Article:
Many people assume that if they link their local network to a switch, they are protected from network sniffing. This is correct because conventional sniffing, in which a host reads all network packets simply by accepting them (the so-called “promiscuous mode”), is not possible. However, there are other ways to achieve the same result, and it’s even riskier because some SysAdmins feel they’re protected from sniffing, so they build their network a little more freely.
One of the methods to become man-in-the-middle (MITM) is through the spoofing Address Resolution Protocol (ARP). In computer networking, ARP poison routing, ARP cache poisoning, or ARP spoofing is a way by which an attacker sends spoofed ARP messages onto a local area network. For the most part, the point is to relate the aggressor’s MAC address with the IP address of another host. For example, the default gateway, causing any traffic implied for that IP address to be sent to the hacker instead.
ARP spoofing may allow a hacker to modify the traffic, intercept data frames on a network, or stop all traffic. Generally, the attack is used as an opening for other offenses, such as a man in the middle, session hijacking, or denial of service attacks. It can only be used on networks that use ARP and requires attackers to have direct access to a local network area to be attacked.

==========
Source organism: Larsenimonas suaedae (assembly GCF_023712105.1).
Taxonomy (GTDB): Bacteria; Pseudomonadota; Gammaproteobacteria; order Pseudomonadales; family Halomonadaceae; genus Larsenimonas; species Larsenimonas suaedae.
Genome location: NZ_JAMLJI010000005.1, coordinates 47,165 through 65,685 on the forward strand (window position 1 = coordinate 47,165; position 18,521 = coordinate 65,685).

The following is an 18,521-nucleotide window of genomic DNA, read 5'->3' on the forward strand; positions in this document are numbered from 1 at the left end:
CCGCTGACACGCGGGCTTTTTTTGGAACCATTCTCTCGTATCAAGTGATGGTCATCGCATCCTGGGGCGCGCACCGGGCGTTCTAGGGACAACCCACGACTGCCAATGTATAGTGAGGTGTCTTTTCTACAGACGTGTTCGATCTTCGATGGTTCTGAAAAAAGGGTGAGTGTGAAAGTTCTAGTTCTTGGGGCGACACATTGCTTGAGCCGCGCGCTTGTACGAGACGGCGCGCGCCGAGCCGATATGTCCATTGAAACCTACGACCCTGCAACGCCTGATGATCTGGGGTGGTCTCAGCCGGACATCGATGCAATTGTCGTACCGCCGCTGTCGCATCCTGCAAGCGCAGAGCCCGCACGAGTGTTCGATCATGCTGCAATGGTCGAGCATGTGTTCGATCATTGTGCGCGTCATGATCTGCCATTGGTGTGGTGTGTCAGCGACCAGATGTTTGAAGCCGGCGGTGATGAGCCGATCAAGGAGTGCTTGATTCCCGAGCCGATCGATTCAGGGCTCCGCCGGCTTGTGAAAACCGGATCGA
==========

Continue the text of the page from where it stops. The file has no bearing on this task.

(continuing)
Now, let’s see it in action. First, we need to spoof the target by telling it that we are a gateway and using its IP address. To do so, start the terminal and use the following command: “arpspoof -i [interface] -t [client IP] [gateway IP].”
Ex: ([email protected]:~# arpspoof -ieth0 -t 10.0.2.4 10.0.2.1).
Next, we need to spoof the gateway by telling it that we are a target client and using its IP address. Open up a new terminal and type similar command; switch the IP addresses: “arpspoof -i [interface] -t [gateway IP] [client IP].”
Ex: ([email protected]:~# arpspoof -ieth0 -t 10.0.2.1 10.0.2.4).
To listen for traffic, we need to allow packets to flow through the attacker computer — like a router. To do so, we should enable port forwarding by typing the following command in a new terminal: “echo 1 > /proc/sys/net/ipv4/ip_forward.”
From this point on, we become a man-in-the-middle and can perform multiple attacks to gain more access and intrude further. All possible attacks will be discussed later in Purple Team— stay tuned!